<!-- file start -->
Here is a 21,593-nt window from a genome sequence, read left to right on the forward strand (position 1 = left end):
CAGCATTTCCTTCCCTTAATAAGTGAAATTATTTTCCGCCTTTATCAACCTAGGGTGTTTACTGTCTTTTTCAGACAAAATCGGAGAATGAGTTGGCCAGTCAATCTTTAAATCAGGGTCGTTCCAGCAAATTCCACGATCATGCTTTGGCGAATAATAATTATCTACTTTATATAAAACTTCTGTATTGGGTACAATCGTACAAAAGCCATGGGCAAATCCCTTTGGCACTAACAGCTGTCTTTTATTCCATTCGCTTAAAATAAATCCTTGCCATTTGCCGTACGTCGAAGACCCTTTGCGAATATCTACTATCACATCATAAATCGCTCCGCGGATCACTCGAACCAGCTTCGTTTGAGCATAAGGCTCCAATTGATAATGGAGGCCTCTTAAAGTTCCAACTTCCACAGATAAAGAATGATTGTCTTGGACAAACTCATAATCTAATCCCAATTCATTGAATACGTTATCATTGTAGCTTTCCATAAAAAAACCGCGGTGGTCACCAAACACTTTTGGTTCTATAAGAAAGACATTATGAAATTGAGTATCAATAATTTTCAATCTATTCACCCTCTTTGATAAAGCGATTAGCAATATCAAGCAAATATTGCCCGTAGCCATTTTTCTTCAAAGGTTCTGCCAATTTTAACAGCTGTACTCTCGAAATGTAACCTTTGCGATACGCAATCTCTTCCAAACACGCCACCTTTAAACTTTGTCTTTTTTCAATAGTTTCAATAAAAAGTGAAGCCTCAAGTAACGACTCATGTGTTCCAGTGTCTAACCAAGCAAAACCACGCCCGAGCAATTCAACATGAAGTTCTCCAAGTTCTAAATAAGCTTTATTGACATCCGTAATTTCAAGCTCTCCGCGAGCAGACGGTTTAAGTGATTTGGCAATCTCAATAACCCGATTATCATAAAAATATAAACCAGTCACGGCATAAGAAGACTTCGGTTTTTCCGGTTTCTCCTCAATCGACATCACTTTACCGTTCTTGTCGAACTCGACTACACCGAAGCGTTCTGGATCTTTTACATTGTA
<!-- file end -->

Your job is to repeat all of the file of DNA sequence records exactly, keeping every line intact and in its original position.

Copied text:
Here is a 21,593-nt window from a genome sequence, read left to right on the forward strand (position 1 = left end):
CAGCATTTCCTTCCCTTAATAAGTGAAATTATTTTCCGCCTTTATCAACCTAGGGTGTTTACTGTCTTTTTCAGACAAAATCGGAGAATGAGTTGGCCAGTCAATCTTTAAATCAGGGTCGTTCCAGCAAATTCCACGATCATGCTTTGGCGAATAATAATTATCTACTTTATATAAAACTTCTGTATTGGGTACAATCGTACAAAAGCCATGGGCAAATCCCTTTGGCACTAACAGCTGTCTTTTATTCCATTCGCTTAAAATAAATCCTTGCCATTTGCCGTACGTCGAAGACCCTTTGCGAATATCTACTATCACATCATAAATCGCTCCGCGGATCACTCGAACCAGCTTCGTTTGAGCATAAGGCTCCAATTGATAATGGAGGCCTCTTAAAGTTCCAACTTCCACAGATAAAGAATGATTGTCTTGGACAAACTCATAATCTAATCCCAATTCATTGAATACGTTATCATTGTAGCTTTCCATAAAAAAACCGCGGTGGTCACCAAACACTTTTGGTTCTATAAGAAAGACATTATGAAATTGAGTATCAATAATTTTCAATCTATTCACCCTCTTTGATAAAGCGATTAGCAATATCAAGCAAATATTGCCCGTAGCCATTTTTCTTCAAAGGTTCTGCCAATTTTAACAGCTGTACTCTCGAAATGTAACCTTTGCGATACGCAATCTCTTCCAAACACGCCACCTTTAAACTTTGTCTTTTTTCAATAGTTTCAATAAAAAGTGAAGCCTCAAGTAACGACTCATGTGTTCCAGTGTCTAACCAAGCAAAACCACGCCCGAGCAATTCAACATGAAGTTCTCCAAGTTCTAAATAAGCTTTATTGACATCCGTAATTTCAAGCTCTCCGCGAGCAGACGGTTTAAGTGATTTGGCAATCTCAATAACCCGATTATCATAAAAATATAAACCAGTCACGGCATAAGAAGACTTCGGTTTTTCCGGTTTCTCCTCAATCGACATCACTTTACCGTTCTTGTCGAACTCGACTACACCGAAGCGTTCTGGATCTTTTACATTGTA